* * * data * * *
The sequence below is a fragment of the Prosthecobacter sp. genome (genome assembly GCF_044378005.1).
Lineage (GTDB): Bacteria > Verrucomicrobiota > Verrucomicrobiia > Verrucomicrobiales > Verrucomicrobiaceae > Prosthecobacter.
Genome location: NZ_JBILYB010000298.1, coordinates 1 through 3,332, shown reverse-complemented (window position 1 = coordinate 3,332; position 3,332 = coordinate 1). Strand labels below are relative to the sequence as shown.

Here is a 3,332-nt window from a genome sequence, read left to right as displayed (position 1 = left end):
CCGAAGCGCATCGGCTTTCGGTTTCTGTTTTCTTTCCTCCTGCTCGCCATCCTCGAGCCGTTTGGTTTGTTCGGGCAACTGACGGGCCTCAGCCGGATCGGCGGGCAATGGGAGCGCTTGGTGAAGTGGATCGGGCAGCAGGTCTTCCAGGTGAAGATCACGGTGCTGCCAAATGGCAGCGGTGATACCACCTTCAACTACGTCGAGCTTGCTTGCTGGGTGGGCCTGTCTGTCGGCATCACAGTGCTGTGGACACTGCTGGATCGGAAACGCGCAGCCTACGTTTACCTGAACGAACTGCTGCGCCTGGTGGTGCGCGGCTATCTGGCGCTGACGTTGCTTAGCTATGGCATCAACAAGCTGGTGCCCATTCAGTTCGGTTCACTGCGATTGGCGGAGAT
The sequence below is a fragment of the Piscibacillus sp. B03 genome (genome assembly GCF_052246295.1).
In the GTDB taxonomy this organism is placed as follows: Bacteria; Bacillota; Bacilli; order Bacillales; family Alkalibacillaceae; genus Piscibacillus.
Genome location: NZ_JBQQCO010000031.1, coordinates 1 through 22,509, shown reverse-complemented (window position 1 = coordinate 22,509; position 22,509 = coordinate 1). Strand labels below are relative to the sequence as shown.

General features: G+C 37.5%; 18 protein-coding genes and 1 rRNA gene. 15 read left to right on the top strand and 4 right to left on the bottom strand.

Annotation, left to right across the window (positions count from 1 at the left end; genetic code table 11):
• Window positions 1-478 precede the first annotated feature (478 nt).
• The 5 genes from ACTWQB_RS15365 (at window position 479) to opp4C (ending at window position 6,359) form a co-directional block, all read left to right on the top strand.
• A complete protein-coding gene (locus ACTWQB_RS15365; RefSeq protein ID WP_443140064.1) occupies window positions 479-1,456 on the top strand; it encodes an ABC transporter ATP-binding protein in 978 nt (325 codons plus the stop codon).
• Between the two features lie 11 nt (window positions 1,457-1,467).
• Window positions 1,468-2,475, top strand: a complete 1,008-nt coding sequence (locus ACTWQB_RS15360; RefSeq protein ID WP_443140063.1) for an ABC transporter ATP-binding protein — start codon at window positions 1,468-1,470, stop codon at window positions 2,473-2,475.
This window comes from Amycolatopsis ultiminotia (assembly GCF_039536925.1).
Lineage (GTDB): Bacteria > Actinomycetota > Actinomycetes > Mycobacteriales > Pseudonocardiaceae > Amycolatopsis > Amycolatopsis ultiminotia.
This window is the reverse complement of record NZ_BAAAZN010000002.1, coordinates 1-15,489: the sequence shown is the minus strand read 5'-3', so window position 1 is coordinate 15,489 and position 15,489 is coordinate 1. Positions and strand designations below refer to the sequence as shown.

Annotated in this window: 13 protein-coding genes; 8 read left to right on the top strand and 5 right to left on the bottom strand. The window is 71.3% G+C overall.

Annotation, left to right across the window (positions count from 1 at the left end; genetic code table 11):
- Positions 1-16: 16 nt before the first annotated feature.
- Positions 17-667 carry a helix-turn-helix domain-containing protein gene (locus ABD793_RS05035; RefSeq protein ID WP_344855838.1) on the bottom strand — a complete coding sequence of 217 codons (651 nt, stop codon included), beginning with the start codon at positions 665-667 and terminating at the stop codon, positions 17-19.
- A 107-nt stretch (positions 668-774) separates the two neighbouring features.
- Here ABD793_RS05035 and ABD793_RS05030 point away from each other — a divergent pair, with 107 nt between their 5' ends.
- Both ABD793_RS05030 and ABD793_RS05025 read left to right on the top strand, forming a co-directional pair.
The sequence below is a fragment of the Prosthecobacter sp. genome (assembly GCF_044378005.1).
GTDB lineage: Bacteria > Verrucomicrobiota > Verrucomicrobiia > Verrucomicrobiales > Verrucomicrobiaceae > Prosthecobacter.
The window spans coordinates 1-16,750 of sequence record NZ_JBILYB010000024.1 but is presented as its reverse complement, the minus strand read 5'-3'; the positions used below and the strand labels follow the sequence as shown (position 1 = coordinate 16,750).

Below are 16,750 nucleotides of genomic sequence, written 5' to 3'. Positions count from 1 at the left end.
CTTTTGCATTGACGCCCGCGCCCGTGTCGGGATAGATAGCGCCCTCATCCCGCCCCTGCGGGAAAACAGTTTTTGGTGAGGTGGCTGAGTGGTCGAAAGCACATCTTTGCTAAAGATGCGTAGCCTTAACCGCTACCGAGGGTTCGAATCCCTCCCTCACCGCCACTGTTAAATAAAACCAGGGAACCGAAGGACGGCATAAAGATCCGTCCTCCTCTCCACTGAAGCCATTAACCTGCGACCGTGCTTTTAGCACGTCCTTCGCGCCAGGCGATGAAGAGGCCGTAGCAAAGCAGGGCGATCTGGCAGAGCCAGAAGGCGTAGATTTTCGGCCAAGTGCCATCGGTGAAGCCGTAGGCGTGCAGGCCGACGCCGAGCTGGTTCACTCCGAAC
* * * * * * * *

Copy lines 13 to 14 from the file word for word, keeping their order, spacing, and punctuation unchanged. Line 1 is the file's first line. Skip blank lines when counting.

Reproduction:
• A complete protein-coding gene (locus ACTWQB_RS15365; RefSeq protein ID WP_443140064.1) occupies window positions 479-1,456 on the top strand; it encodes an ABC transporter ATP-binding protein in 978 nt (325 codons plus the stop codon).
• Between the two features lie 11 nt (window positions 1,457-1,467).